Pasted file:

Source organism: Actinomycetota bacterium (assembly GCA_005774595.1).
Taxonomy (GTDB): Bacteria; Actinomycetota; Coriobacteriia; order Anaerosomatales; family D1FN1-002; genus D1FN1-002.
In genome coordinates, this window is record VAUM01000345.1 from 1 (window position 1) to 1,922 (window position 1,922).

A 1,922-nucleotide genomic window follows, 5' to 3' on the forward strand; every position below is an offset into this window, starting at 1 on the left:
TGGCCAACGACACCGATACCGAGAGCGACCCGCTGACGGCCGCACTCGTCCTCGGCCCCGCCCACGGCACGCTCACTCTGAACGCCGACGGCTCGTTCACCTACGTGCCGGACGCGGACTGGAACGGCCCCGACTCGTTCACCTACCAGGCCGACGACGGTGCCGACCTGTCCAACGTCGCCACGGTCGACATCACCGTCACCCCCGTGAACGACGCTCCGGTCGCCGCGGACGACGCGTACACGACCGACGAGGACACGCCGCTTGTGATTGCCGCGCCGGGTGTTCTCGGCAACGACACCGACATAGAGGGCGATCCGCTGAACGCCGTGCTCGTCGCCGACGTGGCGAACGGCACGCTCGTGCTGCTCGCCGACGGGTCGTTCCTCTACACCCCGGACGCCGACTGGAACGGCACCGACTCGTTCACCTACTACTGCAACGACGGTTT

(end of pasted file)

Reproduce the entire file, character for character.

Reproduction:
Source organism: Actinomycetota bacterium (assembly GCA_005774595.1).
Taxonomy (GTDB): Bacteria; Actinomycetota; Coriobacteriia; order Anaerosomatales; family D1FN1-002; genus D1FN1-002.
In genome coordinates, this window is record VAUM01000345.1 from 1 (window position 1) to 1,922 (window position 1,922).

A 1,922-nucleotide genomic window follows, 5' to 3' on the forward strand; every position below is an offset into this window, starting at 1 on the left:
TGGCCAACGACACCGATACCGAGAGCGACCCGCTGACGGCCGCACTCGTCCTCGGCCCCGCCCACGGCACGCTCACTCTGAACGCCGACGGCTCGTTCACCTACGTGCCGGACGCGGACTGGAACGGCCCCGACTCGTTCACCTACCAGGCCGACGACGGTGCCGACCTGTCCAACGTCGCCACGGTCGACATCACCGTCACCCCCGTGAACGACGCTCCGGTCGCCGCGGACGACGCGTACACGACCGACGAGGACACGCCGCTTGTGATTGCCGCGCCGGGTGTTCTCGGCAACGACACCGACATAGAGGGCGATCCGCTGAACGCCGTGCTCGTCGCCGACGTGGCGAACGGCACGCTCGTGCTGCTCGCCGACGGGTCGTTCCTCTACACCCCGGACGCCGACTGGAACGGCACCGACTCGTTCACCTACTACTGCAACGACGGTTT